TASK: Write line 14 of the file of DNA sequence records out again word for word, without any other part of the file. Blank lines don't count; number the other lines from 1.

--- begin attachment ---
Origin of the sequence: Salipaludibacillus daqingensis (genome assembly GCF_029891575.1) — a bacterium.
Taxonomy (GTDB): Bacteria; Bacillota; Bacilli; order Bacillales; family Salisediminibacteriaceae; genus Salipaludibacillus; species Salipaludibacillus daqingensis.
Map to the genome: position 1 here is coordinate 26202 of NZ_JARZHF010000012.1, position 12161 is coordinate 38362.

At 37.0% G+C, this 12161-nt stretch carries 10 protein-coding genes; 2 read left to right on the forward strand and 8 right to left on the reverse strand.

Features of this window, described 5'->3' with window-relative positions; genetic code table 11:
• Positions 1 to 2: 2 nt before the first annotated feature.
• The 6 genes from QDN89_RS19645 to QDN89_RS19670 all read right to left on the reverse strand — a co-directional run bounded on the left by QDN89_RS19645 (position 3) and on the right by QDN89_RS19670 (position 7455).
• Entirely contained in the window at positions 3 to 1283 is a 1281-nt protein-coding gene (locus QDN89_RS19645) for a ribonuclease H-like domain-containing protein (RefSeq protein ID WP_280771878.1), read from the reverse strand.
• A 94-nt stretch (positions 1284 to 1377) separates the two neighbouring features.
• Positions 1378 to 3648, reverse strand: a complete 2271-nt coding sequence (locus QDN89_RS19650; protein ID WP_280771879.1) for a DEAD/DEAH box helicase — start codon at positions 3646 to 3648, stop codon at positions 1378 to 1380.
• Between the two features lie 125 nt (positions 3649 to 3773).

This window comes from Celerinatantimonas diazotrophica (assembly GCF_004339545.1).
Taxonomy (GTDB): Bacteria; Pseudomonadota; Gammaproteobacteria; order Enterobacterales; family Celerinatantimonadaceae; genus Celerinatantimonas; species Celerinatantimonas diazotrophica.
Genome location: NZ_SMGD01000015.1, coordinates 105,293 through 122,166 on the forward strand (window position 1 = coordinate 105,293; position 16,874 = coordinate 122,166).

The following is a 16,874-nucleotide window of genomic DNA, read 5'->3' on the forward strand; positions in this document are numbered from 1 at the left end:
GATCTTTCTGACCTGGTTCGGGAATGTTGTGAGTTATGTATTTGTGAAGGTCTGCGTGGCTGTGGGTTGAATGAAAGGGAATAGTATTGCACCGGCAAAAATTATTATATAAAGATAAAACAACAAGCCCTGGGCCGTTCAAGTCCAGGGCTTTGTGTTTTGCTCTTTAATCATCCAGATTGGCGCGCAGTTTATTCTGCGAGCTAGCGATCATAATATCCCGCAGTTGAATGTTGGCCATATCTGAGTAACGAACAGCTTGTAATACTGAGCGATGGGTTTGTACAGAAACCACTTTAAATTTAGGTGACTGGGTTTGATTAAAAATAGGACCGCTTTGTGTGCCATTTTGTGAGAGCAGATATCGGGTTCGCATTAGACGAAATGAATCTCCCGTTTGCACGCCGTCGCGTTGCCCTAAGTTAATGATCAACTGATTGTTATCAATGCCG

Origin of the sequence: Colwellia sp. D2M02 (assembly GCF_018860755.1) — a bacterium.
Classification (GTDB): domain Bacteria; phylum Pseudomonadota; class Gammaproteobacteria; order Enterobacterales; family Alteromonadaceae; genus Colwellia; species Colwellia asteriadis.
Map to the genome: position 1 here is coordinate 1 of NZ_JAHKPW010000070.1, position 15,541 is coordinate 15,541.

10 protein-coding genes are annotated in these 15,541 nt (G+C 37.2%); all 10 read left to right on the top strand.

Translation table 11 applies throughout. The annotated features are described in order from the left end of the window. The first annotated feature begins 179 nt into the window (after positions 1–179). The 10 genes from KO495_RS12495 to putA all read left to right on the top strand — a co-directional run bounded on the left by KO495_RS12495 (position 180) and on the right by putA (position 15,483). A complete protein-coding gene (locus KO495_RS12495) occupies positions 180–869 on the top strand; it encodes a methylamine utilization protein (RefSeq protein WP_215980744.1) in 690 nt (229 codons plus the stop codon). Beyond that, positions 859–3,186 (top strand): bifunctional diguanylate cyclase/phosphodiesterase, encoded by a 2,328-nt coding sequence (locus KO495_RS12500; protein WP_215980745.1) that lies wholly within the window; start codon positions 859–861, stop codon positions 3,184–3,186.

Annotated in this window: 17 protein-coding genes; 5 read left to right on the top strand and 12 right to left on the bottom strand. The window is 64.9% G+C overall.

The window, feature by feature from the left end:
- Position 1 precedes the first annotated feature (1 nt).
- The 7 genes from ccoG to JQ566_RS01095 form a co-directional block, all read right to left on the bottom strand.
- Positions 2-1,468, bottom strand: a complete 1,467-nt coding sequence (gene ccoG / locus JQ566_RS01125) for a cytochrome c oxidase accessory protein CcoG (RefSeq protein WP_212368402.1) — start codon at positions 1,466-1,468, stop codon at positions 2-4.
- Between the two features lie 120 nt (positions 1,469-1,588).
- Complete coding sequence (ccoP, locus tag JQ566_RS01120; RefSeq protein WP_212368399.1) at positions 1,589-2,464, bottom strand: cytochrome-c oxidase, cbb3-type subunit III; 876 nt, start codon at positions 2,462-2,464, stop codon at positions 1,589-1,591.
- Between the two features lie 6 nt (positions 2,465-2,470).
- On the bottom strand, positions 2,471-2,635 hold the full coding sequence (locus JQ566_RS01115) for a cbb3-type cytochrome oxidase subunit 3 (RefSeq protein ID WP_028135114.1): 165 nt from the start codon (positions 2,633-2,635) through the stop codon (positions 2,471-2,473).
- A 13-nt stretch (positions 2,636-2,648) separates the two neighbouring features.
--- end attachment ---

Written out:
Genome location: NZ_SMGD01000015.1, coordinates 105,293 through 122,166 on the forward strand (window position 1 = coordinate 105,293; position 16,874 = coordinate 122,166).